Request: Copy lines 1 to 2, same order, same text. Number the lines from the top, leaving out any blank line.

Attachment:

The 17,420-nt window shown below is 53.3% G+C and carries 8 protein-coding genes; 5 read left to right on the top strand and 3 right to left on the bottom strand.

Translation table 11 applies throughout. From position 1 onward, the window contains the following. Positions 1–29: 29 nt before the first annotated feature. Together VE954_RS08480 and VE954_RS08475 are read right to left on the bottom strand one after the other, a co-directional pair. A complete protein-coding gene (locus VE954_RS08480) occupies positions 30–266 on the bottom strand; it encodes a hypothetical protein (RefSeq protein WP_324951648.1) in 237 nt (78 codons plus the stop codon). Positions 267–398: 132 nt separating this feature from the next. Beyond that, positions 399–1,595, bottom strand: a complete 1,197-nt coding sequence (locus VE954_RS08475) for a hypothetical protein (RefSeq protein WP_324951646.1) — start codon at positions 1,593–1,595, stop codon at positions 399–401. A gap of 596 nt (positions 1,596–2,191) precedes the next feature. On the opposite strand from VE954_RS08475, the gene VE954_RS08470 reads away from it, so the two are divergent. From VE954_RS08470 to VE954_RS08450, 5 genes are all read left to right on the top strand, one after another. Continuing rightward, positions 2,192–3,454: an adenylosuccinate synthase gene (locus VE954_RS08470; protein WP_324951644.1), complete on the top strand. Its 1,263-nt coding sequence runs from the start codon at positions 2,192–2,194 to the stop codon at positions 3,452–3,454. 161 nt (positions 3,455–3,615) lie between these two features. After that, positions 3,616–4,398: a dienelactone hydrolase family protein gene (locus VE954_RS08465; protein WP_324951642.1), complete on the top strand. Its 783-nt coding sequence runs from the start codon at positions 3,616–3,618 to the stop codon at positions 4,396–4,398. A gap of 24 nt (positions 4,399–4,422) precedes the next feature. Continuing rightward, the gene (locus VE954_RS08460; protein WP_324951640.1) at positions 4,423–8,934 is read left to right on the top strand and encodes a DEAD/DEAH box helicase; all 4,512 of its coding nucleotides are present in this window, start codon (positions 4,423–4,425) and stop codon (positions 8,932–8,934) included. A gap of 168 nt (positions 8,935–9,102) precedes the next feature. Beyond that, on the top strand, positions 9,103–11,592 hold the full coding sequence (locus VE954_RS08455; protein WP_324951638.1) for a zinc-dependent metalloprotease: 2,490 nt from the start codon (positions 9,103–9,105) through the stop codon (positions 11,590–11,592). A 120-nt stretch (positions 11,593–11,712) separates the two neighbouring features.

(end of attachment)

The 17,420-nt window shown below is 53.3% G+C and carries 8 protein-coding genes; 5 read left to right on the top strand and 3 right to left on the bottom strand.

Translation table 11 applies throughout. From position 1 onward, the window contains the following. Positions 1–29: 29 nt before the first annotated feature. Together VE954_RS08480 and VE954_RS08475 are read right to left on the bottom strand one after the other, a co-directional pair. A complete protein-coding gene (locus VE954_RS08480) occupies positions 30–266 on the bottom strand; it encodes a hypothetical protein (RefSeq protein WP_324951648.1) in 237 nt (78 codons plus the stop codon). Positions 267–398: 132 nt separating this feature from the next. Beyond that, positions 399–1,595, bottom strand: a complete 1,197-nt coding sequence (locus VE954_RS08475) for a hypothetical protein (RefSeq protein WP_324951646.1) — start codon at positions 1,593–1,595, stop codon at positions 399–401. A gap of 596 nt (positions 1,596–2,191) precedes the next feature. On the opposite strand from VE954_RS08475, the gene VE954_RS08470 reads away from it, so the two are divergent. From VE954_RS08470 to VE954_RS08450, 5 genes are all read left to right on the top strand, one after another. Continuing rightward, positions 2,192–3,454: an adenylosuccinate synthase gene (locus VE954_RS08470; protein WP_324951644.1), complete on the top strand. Its 1,263-nt coding sequence runs from the start codon at positions 2,192–2,194 to the stop codon at positions 3,452–3,454. 161 nt (positions 3,455–3,615) lie between these two features. After that, positions 3,616–4,398: a dienelactone hydrolase family protein gene (locus VE954_RS08465; protein WP_324951642.1), complete on the top strand. Its 783-nt coding sequence runs from the start codon at positions 3,616–3,618 to the stop codon at positions 4,396–4,398. A gap of 24 nt (positions 4,399–4,422) precedes the next feature. Continuing rightward, the gene (locus VE954_RS08460; protein WP_324951640.1) at positions 4,423–8,934 is read left to right on the top strand and encodes a DEAD/DEAH box helicase; all 4,512 of its coding nucleotides are present in this window, start codon (positions 4,423–4,425) and stop codon (positions 8,932–8,934) included. A gap of 168 nt (positions 8,935–9,102) precedes the next feature. Beyond that, on the top strand, positions 9,103–11,592 hold the full coding sequence (locus VE954_RS08455; protein WP_324951638.1) for a zinc-dependent metalloprotease: 2,490 nt from the start codon (positions 9,103–9,105) through the stop codon (positions 11,590–11,592). A 120-nt stretch (positions 11,593–11,712) separates the two neighbouring features.